The Cleveland Bay is believed to be Britain’s oldest breed of horse and originates from that area of the north east of England once known as Cleveland. In the Middle Ages, monasteries bred strong, sure-footed pack horses, to transport goods, in the days when roads were little better than cart tracks. From this animal a strong pack horse developed, used by chapmen (travelling salesmen) to carry their wares. This horse type – the original Cleveland Bay - became known as the Chapman Horse and this name continued to be used by breeders in the north east to the middle of the 19th century. The Chapman Horse stood at about 15hh and today Cleveland Bays which stand between 15.-16hh are still called Chapman types, contrary to the modern myth that all Clevelands are 17hh giants. Early Cleveland Bay (CB) studbooks recorded the powers of Cleveland Bays as pack horses, e.g. “Carried 16 stones sixteen miles within the hour, trotting”.
There was considerable trade between the Barbary Coast of Africa and the north east of England during the 18th century, and Barb stallions were crossed with Chapman mares. Jalap (grandson of the Godolphin Barb) and Manica (by the Darley Arabian) were two important influences in the breeding of the Cleveland Bay. The north east of England was important for horse breeding, and another local breed was known as the Yorkshire Galloway. In fact north east Yorkshire was famed for its racing Galloways, which are believed to be closely allied in origin to the Chapman horse. As we all know, every Thoroughbred in the world descends from 3 Eastern stallions but also, of 78 original CB mares, more than 70 were racing Galloways.
THE ANSWER TO A COACHMAN’S PRAYER
As horse-drawn vehicles replaced pack horses, the Cleveland Bay evolved into a carriage horse, where its strength, stamina and sure-footedness stood it in good stead on the poor quality roads. The popularity of coaching led to an increase in demand for Cleveland Bays. The Edinburgh Mail ran 400 miles in 40 hours, but when allowing for changes and stoppages for meals, this meant in fact that the horses averaged 14 mph on roads far inferior to those of today, working in all weather conditions. There was also a demand for taller horses and over a century the Cleveland Bay increased in height by as much as 2 hands.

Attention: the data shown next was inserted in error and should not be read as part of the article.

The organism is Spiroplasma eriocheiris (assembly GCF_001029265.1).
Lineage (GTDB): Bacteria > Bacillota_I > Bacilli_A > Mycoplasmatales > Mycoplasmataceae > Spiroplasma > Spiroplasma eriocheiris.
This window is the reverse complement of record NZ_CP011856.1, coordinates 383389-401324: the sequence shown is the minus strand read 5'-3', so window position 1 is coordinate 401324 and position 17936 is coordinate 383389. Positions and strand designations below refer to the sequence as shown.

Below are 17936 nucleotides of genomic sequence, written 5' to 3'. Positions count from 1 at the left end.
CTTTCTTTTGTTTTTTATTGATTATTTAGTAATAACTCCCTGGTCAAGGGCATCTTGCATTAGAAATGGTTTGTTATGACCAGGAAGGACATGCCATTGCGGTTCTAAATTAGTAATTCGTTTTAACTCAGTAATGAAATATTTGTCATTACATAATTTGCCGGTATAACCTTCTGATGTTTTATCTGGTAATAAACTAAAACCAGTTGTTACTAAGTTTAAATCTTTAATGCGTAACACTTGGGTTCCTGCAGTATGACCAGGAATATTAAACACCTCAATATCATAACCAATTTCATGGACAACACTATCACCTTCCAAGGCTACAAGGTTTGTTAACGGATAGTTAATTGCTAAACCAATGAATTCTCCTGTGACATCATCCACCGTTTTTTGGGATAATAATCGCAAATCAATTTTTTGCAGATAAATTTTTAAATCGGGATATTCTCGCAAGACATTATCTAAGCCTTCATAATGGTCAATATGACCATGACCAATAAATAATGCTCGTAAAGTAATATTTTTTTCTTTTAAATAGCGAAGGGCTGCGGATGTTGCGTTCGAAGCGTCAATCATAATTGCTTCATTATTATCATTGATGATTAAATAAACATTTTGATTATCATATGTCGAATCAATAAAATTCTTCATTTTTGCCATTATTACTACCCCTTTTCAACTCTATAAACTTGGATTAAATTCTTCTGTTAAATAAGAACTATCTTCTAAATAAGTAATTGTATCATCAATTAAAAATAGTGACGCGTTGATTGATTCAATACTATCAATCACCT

The coming of the railway led to a decline in road coaches but there was still a demand for matched pairs to pull private carriages, such as the Barouche and the Victoria; the Cleveland Bay which bred true to type was ideally suited for this purpose. Such was the demand for upstanding carriage horses, CB mares were mated to Thoroughbred stallions to produce a taller, faster coach horse known as the Yorkshire Coach Horse. John Fairfax–Blakeborough, (1883-1976), a well-respected and prolific writer on such matters, stated that “the beginning of the last century coach horse breeders found that the tendency towards too much blood, and that to preserve ‘the type’ it was necessary to keep up recourse to the old Cleveland Bay strains. That is why after the formation of the Yorkshire Coach Horse Society in 1886, all pure bred Cleveland Bay stallions were admitted to their Stud Books”.1
During the 19th century Cleveland Bays and Yorkshire Coach Horses were exported all over the world - Buffalo Bill used to drive six Cleveland Bay Stallions to a stage coach in his Wild West show! In 1849 three CB stallions and one Yorkshire Coach Horse stallion were purchased by Oldenburg breeders to improve their breed, and the Emperor of Japan to this day keeps a small stud of Cleveland Bays used for ceremonial duties.
The Holsteiner traces its lineage back to three sires imported from England in the 1800’s Yorkshire Coach Horses Brillant and Ostwick and the TB Burlington Turk.2 In fact Elwyn Hartley Edwards attributes the Holstein’s high, wide action and excellent temperament to the Yorkshire Coach Horse 3 and the Cleveland Bay was also used as part of the foundation stock for the Clydesdale.